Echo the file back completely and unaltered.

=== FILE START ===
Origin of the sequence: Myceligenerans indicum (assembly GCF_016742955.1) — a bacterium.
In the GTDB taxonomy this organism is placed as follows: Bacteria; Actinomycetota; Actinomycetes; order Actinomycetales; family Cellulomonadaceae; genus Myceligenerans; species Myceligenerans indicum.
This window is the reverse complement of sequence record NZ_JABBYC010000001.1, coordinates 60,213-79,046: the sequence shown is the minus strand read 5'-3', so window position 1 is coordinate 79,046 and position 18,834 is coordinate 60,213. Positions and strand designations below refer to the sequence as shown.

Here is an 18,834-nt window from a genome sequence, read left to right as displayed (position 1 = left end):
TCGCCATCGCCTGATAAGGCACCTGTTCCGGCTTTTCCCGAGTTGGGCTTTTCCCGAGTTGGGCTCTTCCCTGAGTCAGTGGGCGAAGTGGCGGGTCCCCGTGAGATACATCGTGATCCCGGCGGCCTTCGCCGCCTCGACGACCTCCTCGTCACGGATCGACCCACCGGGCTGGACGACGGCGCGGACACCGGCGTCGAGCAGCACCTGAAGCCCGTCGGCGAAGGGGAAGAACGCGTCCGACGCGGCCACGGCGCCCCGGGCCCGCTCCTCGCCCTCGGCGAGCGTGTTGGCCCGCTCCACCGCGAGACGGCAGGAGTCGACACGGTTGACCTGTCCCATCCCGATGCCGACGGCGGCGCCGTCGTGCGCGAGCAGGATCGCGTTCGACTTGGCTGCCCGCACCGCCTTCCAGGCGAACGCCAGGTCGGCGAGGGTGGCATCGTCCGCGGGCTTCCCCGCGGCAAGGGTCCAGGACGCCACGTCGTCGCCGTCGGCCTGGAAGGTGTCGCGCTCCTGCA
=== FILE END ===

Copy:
Origin of the sequence: Myceligenerans indicum (assembly GCF_016742955.1) — a bacterium.
In the GTDB taxonomy this organism is placed as follows: Bacteria; Actinomycetota; Actinomycetes; order Actinomycetales; family Cellulomonadaceae; genus Myceligenerans; species Myceligenerans indicum.
This window is the reverse complement of sequence record NZ_JABBYC010000001.1, coordinates 60,213-79,046: the sequence shown is the minus strand read 5'-3', so window position 1 is coordinate 79,046 and position 18,834 is coordinate 60,213. Positions and strand designations below refer to the sequence as shown.

Here is an 18,834-nt window from a genome sequence, read left to right as displayed (position 1 = left end):
TCGCCATCGCCTGATAAGGCACCTGTTCCGGCTTTTCCCGAGTTGGGCTTTTCCCGAGTTGGGCTCTTCCCTGAGTCAGTGGGCGAAGTGGCGGGTCCCCGTGAGATACATCGTGATCCCGGCGGCCTTCGCCGCCTCGACGACCTCCTCGTCACGGATCGACCCACCGGGCTGGACGACGGCGCGGACACCGGCGTCGAGCAGCACCTGAAGCCCGTCGGCGAAGGGGAAGAACGCGTCCGACGCGGCCACGGCGCCCCGGGCCCGCTCCTCGCCCTCGGCGAGCGTGTTGGCCCGCTCCACCGCGAGACGGCAGGAGTCGACACGGTTGACCTGTCCCATCCCGATGCCGACGGCGGCGCCGTCGTGCGCGAGCAGGATCGCGTTCGACTTGGCTGCCCGCACCGCCTTCCAGGCGAACGCCAGGTCGGCGAGGGTGGCATCGTCCGCGGGCTTCCCCGCGGCAAGGGTCCAGGACGCCACGTCGTCGCCGTCGGCCTGGAAGGTGTCGCGCTCCTGCA